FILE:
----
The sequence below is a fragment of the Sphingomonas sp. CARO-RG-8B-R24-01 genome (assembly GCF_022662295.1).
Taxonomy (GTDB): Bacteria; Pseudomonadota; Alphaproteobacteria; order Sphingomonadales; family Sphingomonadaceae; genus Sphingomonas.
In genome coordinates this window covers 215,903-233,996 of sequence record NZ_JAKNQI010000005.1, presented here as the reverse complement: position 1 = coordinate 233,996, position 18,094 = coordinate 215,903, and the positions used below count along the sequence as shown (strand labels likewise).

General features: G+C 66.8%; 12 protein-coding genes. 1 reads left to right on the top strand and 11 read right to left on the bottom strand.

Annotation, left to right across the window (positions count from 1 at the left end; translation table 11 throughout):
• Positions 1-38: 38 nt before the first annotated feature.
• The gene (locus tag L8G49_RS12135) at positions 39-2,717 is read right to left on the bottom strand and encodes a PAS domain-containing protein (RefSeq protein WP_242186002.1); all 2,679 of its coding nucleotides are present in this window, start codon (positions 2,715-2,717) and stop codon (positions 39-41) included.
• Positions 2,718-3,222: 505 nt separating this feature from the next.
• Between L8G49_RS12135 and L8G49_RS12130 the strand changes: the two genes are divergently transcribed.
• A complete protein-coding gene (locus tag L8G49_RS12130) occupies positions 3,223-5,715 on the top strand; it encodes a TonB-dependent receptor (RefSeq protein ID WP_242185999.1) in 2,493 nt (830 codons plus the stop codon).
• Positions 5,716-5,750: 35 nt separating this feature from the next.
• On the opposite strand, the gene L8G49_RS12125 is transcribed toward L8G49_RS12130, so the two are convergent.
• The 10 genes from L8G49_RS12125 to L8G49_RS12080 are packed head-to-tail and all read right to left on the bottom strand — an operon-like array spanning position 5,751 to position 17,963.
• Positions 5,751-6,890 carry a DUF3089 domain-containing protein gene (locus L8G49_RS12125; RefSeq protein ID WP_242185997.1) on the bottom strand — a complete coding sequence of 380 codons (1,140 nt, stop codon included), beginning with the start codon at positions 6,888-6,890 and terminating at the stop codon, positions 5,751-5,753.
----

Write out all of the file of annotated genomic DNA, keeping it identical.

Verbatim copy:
The sequence below is a fragment of the Sphingomonas sp. CARO-RG-8B-R24-01 genome (assembly GCF_022662295.1).
Taxonomy (GTDB): Bacteria; Pseudomonadota; Alphaproteobacteria; order Sphingomonadales; family Sphingomonadaceae; genus Sphingomonas.
In genome coordinates this window covers 215,903-233,996 of sequence record NZ_JAKNQI010000005.1, presented here as the reverse complement: position 1 = coordinate 233,996, position 18,094 = coordinate 215,903, and the positions used below count along the sequence as shown (strand labels likewise).

General features: G+C 66.8%; 12 protein-coding genes. 1 reads left to right on the top strand and 11 read right to left on the bottom strand.

Annotation, left to right across the window (positions count from 1 at the left end; translation table 11 throughout):
• Positions 1-38: 38 nt before the first annotated feature.
• The gene (locus tag L8G49_RS12135) at positions 39-2,717 is read right to left on the bottom strand and encodes a PAS domain-containing protein (RefSeq protein WP_242186002.1); all 2,679 of its coding nucleotides are present in this window, start codon (positions 2,715-2,717) and stop codon (positions 39-41) included.
• Positions 2,718-3,222: 505 nt separating this feature from the next.
• Between L8G49_RS12135 and L8G49_RS12130 the strand changes: the two genes are divergently transcribed.
• A complete protein-coding gene (locus tag L8G49_RS12130) occupies positions 3,223-5,715 on the top strand; it encodes a TonB-dependent receptor (RefSeq protein ID WP_242185999.1) in 2,493 nt (830 codons plus the stop codon).
• Positions 5,716-5,750: 35 nt separating this feature from the next.
• On the opposite strand, the gene L8G49_RS12125 is transcribed toward L8G49_RS12130, so the two are convergent.
• The 10 genes from L8G49_RS12125 to L8G49_RS12080 are packed head-to-tail and all read right to left on the bottom strand — an operon-like array spanning position 5,751 to position 17,963.
• Positions 5,751-6,890 carry a DUF3089 domain-containing protein gene (locus L8G49_RS12125; RefSeq protein ID WP_242185997.1) on the bottom strand — a complete coding sequence of 380 codons (1,140 nt, stop codon included), beginning with the start codon at positions 6,888-6,890 and terminating at the stop codon, positions 5,751-5,753.